Unresolved Issues

A few years ago, long after someone I loved very much had died, I discovered that he had done something pretty much inexcusable. The thing is, what am I supposed to do with that? I can’t fight with him. I can’t hear his side of the story. I can’t kick his sorry butt out of my life. Having died, he’s pretty much trapped in amber, forever there, and yet not there. I’ll never know the full story. I’ll never know what possessed him to do something that awful.

And on the other side of the coin, when I was about 6 years old, in a fit of pique because my grandmother had broken a beloved toy of mine due to her failing vision, I called her stupid. And then she died shortly thereafter. I never got to apologize. It brings tears to my eyes whenever I think about it. It’s not like she did it on purpose. I hope she knew I was being a silly child. I hope she forgave me. I’ll never know.

I think the worst part of grief is the unfinished business. The things you never get to say. The things you never get to hear. The questions that will never be answered. Part of you seems forever frozen in time.

I’m thinking about this today, because I heard a great quote on Tales from the Loop, a TV show that I’m binge watching.

“Things are special because they don’t last.”

That’s very true. If we all lived forever, our relationships wouldn’t be special. They’d probably become tedious and we’d definitely take them for granted. There’d be no issues to resolve because we’d probably stop caring. We’d know each other so well that we’d have it all figured out, and nothing would really matter. Forever is a long time.

So I’m going to try to focus on the fact that there were special things in my unresolved relationships. There was good. I hope this will smooth out the amber that they are encased in in my heart. Because I hate having them surrounded by raw, jagged shards. It hurts.


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Scarred for Life

I am currently sporting a three inch gash on my right cheek. The worst part about it is that I have been so sick that I don’t have a clue where it came from. I just surfaced from my swirling pool of delirium at one point and there it was. And of course the minute I knew it was there it started to hurt.

I hope it doesn’t leave a scar. I guess it’s actually more like a scratch. A bright red, deep, angry scratch. Maybe it’s something my enthusiastic dog visited upon me, or else the result of a bad wrestling match with my CPAP mask. I have been known to sleep walk and wind up in strange places, and Nyquil does tend to keep its secrets. I only know it looks like I’ve been in a bar fight. As people stare at me, I’m tempted to say, “You should see the other guy.”

It’s embarrassing to go out in public looking like this, especially since I don’t have a funny story to go along with it. It’s a good thing that I’m feeling so weak and unmotivated that I’m naturally lying low anyway. But in retrospect I needn’t have worried, because I forgot that I am now living in the Pacific Northwest.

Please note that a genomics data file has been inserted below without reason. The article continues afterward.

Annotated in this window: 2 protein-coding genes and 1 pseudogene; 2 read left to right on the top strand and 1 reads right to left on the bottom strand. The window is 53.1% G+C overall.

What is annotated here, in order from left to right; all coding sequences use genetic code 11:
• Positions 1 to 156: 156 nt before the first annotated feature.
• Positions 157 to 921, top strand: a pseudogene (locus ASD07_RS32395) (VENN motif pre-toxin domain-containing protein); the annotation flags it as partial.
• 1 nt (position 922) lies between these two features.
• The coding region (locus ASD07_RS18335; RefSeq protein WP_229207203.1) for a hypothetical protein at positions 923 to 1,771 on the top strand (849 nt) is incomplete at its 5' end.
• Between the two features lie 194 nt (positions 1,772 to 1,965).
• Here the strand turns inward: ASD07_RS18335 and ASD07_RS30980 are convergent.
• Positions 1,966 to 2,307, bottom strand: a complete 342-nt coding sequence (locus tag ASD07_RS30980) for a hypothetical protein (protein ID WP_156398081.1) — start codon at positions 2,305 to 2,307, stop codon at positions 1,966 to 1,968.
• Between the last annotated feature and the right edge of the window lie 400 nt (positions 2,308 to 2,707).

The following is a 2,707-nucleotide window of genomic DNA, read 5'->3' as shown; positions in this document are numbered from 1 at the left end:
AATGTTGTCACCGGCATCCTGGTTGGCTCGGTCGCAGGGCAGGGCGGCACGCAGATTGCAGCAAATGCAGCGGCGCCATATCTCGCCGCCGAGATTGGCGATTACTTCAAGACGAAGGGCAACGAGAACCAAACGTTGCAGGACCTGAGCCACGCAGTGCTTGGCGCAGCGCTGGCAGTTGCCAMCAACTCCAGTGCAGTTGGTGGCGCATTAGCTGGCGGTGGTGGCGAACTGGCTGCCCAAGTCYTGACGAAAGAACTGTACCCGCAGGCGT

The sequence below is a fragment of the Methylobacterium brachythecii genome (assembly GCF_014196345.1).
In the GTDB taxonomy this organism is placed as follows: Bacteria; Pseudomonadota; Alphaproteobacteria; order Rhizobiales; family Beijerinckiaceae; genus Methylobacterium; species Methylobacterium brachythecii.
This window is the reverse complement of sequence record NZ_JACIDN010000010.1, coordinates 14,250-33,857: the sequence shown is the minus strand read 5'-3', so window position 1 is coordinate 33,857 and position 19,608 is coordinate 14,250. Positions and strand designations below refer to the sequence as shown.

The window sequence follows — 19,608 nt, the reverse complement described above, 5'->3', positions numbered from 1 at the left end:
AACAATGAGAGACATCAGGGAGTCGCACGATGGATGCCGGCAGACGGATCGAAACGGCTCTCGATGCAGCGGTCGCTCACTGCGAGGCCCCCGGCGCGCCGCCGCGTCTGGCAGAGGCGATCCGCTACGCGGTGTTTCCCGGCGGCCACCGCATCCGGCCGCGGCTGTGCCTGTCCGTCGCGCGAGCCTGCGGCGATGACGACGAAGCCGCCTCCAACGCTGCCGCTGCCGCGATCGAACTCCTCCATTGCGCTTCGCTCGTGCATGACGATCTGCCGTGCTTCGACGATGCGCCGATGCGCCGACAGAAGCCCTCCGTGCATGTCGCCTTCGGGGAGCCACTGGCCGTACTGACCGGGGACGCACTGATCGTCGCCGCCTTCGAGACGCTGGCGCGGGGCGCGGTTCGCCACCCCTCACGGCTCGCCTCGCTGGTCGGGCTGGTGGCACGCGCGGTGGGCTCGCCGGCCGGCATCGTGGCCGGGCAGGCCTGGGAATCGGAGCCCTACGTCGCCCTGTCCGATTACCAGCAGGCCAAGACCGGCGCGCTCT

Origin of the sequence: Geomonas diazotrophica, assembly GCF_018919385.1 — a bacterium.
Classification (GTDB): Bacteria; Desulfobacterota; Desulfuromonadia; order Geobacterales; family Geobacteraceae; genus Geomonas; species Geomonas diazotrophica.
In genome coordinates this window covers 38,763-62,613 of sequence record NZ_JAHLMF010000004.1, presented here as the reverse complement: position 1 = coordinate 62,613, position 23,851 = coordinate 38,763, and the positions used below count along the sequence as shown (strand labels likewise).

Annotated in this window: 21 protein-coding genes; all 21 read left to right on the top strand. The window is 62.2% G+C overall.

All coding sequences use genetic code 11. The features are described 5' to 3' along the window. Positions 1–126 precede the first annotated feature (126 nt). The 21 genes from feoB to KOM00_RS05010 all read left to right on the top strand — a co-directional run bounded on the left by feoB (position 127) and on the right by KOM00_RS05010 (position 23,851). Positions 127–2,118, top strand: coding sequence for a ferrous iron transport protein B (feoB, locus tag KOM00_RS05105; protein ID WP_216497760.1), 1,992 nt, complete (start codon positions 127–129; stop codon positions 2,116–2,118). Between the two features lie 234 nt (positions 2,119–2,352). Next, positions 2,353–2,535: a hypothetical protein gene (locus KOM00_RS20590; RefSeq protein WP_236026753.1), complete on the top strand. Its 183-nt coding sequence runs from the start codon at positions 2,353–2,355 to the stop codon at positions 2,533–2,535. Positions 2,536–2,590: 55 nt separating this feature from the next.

You see, in Florida, if I had gone out like this, strangers would be stopping me on the street. “Child, what happened to you?” If I had been walking with my husband they might even say, “Did HE do this to you?” All while giving him the hairy eyeball. In the South, people are all up in your business.

But here in the Pacific Northwest you could walk down a busy street with a sucking chest wound and no one would even bat an eyelash. Here, no one wants to intrude. Its as if everyone walks around wearing a cloak of invisibility. You could have a second head growing out of your chest and the most intrusive interaction you’d have with somebody would be their inquiry as to what floor you are going to when you get on the elevator and can’t reach the buttons because your second head is in the way.

This has its pros and its cons. Sometimes I genuinely don’t want to be bothered with people, and here people make that very easy. You do you, I’ll do me. But I do miss that sense of community, and that honesty. Because come on, if you see a gash on a woman’s face, you really do want to know what the hell happened. At least I do. I’d rather someone asked than that they make up a story. I’d rather think that someone gives a shit rather than feel like I’m all alone in the world. I like my privacy, but I’d also like to think that there’s help out there if I should ever need it. Yes, there’s a happy medium in there somewhere. I just always seem to live out in the lunatic fringe, where all the extremes of behavior come home to roost.

In the meantime, until this wound heals, I’m kind of liking the Pacific Northwest realm of things. Here, my gash doesn’t exist. No one but small children will even look at it directly. No one will ever inquire about its origins. Therefore no one will never know that in this instance, their guess is as good as mine.


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Lonely Neighborhoods

I could never live in one of those housing developments where all the houses look exactly the same. They are devoid of personality. It would feel like living in a storage facility to me. A place where people are warehoused. Communities like that have no soul.